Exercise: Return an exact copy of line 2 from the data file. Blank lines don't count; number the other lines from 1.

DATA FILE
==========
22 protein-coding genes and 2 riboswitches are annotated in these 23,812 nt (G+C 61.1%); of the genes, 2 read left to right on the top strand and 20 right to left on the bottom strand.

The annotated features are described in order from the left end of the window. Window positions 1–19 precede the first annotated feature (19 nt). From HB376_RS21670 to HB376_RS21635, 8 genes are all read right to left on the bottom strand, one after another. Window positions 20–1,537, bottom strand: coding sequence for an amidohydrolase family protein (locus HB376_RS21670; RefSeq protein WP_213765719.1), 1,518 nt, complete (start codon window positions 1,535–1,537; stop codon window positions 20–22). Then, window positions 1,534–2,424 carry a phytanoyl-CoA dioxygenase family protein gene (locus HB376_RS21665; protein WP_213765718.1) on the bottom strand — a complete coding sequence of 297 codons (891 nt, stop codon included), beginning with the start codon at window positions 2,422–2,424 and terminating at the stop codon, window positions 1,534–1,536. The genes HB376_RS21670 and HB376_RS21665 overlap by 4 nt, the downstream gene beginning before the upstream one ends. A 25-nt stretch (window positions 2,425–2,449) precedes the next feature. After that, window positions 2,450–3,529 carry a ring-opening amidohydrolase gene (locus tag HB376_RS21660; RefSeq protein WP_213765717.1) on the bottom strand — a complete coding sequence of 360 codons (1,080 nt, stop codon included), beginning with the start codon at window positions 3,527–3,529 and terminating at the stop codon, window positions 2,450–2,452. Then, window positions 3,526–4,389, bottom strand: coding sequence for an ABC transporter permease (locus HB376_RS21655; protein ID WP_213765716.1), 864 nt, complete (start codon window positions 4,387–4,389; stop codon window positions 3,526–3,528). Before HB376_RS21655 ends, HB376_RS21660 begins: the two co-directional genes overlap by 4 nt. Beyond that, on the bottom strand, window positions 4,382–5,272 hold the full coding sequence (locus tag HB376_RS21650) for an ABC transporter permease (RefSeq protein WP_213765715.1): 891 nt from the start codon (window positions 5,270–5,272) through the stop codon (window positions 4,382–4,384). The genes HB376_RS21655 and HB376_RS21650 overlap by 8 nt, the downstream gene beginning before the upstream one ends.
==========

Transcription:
The annotated features are described in order from the left end of the window. Window positions 1–19 precede the first annotated feature (19 nt). From HB376_RS21670 to HB376_RS21635, 8 genes are all read right to left on the bottom strand, one after another. Window positions 20–1,537, bottom strand: coding sequence for an amidohydrolase family protein (locus HB376_RS21670; RefSeq protein WP_213765719.1), 1,518 nt, complete (start codon window positions 1,535–1,537; stop codon window positions 20–22). Then, window positions 1,534–2,424 carry a phytanoyl-CoA dioxygenase family protein gene (locus HB376_RS21665; protein WP_213765718.1) on the bottom strand — a complete coding sequence of 297 codons (891 nt, stop codon included), beginning with the start codon at window positions 2,422–2,424 and terminating at the stop codon, window positions 1,534–1,536. The genes HB376_RS21670 and HB376_RS21665 overlap by 4 nt, the downstream gene beginning before the upstream one ends. A 25-nt stretch (window positions 2,425–2,449) precedes the next feature. After that, window positions 2,450–3,529 carry a ring-opening amidohydrolase gene (locus tag HB376_RS21660; RefSeq protein WP_213765717.1) on the bottom strand — a complete coding sequence of 360 codons (1,080 nt, stop codon included), beginning with the start codon at window positions 3,527–3,529 and terminating at the stop codon, window positions 2,450–2,452. Then, window positions 3,526–4,389, bottom strand: coding sequence for an ABC transporter permease (locus HB376_RS21655; protein ID WP_213765716.1), 864 nt, complete (start codon window positions 4,387–4,389; stop codon window positions 3,526–3,528). Before HB376_RS21655 ends, HB376_RS21660 begins: the two co-directional genes overlap by 4 nt. Beyond that, on the bottom strand, window positions 4,382–5,272 hold the full coding sequence (locus tag HB376_RS21650) for an ABC transporter permease (RefSeq protein WP_213765715.1): 891 nt from the start codon (window positions 5,270–5,272) through the stop codon (window positions 4,382–4,384). The genes HB376_RS21655 and HB376_RS21650 overlap by 8 nt, the downstream gene beginning before the upstream one ends.